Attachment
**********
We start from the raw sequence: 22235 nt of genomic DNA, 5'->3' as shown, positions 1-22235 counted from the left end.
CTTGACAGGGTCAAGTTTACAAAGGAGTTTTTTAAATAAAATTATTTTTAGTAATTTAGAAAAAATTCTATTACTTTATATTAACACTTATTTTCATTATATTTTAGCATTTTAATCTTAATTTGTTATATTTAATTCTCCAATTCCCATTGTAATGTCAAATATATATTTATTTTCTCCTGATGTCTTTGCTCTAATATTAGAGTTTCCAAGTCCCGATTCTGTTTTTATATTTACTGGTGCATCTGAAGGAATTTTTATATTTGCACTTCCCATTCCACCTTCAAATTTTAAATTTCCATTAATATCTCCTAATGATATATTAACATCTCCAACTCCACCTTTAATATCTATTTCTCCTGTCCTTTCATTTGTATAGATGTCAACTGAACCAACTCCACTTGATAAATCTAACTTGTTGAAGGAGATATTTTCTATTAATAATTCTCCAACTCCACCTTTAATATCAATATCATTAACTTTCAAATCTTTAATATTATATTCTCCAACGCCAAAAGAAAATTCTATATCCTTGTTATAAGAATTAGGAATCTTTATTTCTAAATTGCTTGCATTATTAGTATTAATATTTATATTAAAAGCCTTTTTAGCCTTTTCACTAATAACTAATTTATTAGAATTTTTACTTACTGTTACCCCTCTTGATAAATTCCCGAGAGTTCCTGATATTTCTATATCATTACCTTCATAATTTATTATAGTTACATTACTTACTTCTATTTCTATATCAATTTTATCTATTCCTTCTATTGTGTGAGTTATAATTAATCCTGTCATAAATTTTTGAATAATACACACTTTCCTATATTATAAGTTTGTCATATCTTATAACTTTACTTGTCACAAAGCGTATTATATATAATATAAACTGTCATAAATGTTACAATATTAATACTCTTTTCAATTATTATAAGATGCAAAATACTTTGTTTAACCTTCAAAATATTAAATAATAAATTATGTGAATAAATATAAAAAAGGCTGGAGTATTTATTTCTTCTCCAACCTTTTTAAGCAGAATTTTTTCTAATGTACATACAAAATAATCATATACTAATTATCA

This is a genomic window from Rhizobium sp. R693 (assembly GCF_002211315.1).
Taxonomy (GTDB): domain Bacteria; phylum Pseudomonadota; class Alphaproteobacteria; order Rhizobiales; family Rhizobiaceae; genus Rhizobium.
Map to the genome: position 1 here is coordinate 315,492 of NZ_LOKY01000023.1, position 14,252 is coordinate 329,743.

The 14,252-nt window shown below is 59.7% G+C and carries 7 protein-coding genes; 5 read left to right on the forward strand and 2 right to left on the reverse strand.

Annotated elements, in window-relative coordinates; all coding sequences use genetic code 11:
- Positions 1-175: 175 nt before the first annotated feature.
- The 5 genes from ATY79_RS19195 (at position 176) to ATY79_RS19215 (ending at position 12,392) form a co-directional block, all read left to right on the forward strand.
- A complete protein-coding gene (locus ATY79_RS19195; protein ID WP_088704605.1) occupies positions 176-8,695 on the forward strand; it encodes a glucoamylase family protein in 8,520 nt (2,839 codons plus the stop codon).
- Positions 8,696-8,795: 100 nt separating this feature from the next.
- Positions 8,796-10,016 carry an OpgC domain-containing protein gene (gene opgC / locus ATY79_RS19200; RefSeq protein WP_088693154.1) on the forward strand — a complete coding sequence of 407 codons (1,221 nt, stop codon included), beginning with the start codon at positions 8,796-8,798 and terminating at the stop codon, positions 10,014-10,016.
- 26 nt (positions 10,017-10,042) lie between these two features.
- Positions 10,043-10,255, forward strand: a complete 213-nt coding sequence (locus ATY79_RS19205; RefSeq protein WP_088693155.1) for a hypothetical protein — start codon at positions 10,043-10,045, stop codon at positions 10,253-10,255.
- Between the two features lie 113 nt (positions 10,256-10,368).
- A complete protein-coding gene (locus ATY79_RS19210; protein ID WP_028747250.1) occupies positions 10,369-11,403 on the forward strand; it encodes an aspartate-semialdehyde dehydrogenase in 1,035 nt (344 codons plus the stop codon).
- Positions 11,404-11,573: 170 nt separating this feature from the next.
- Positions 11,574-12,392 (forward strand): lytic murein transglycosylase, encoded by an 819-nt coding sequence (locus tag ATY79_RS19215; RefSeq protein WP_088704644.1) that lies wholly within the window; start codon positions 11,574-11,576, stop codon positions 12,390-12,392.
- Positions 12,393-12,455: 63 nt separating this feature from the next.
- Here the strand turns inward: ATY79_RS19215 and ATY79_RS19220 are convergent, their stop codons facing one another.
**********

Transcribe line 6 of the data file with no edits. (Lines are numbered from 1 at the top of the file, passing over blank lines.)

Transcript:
The 14,252-nt window shown below is 59.7% G+C and carries 7 protein-coding genes; 5 read left to right on the forward strand and 2 right to left on the reverse strand.